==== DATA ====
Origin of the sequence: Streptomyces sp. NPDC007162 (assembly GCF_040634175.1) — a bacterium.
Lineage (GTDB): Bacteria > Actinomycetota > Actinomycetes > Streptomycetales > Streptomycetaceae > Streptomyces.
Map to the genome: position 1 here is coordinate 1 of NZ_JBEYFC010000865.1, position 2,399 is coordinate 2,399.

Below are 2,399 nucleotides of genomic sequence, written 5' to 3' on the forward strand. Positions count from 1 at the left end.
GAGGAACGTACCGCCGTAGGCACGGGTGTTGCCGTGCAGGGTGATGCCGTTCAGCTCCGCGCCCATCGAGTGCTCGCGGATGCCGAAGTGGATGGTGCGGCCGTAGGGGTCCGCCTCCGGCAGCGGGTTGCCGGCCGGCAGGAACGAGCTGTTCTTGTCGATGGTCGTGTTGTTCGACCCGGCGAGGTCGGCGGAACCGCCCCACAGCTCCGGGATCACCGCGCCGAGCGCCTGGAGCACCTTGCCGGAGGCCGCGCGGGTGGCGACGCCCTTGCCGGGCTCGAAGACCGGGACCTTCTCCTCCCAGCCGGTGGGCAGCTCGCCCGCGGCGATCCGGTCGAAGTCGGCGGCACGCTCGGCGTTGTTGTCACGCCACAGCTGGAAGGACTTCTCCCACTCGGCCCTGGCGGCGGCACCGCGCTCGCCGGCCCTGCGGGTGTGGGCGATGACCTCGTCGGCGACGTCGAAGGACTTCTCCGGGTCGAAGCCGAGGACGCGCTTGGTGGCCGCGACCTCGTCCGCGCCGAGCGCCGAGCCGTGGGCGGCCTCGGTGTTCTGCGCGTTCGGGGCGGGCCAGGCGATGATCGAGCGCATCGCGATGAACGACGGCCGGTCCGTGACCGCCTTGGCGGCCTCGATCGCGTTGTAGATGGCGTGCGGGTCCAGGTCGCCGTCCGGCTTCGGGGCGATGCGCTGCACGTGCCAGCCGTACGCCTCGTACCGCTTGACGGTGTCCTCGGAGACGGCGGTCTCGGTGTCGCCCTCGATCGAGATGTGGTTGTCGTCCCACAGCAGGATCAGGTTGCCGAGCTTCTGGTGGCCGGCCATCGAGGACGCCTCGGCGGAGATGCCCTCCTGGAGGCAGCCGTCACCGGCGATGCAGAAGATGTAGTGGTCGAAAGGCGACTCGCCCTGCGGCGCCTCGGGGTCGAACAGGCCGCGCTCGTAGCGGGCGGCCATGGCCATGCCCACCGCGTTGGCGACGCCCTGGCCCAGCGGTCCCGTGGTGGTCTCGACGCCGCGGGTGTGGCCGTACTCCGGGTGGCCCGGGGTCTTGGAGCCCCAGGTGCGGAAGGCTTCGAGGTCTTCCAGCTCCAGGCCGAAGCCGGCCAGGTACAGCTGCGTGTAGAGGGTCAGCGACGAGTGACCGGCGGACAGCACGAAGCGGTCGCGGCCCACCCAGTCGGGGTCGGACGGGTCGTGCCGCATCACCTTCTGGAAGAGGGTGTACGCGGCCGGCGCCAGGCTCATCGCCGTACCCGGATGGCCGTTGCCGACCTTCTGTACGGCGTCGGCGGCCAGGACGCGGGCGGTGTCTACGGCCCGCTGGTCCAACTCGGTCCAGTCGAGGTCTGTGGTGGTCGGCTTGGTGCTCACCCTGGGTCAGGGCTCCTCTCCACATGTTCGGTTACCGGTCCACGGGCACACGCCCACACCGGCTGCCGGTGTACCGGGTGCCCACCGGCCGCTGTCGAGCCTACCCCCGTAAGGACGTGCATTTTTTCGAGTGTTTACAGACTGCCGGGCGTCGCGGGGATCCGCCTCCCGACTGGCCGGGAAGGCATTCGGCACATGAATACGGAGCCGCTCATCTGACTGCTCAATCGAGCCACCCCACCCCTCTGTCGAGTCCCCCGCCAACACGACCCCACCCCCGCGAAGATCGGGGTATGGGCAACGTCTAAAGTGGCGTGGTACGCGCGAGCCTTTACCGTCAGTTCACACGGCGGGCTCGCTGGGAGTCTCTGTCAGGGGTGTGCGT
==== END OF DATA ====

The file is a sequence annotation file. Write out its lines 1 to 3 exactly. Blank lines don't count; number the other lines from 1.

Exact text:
Origin of the sequence: Streptomyces sp. NPDC007162 (assembly GCF_040634175.1) — a bacterium.
Lineage (GTDB): Bacteria > Actinomycetota > Actinomycetes > Streptomycetales > Streptomycetaceae > Streptomyces.
Map to the genome: position 1 here is coordinate 1 of NZ_JBEYFC010000865.1, position 2,399 is coordinate 2,399.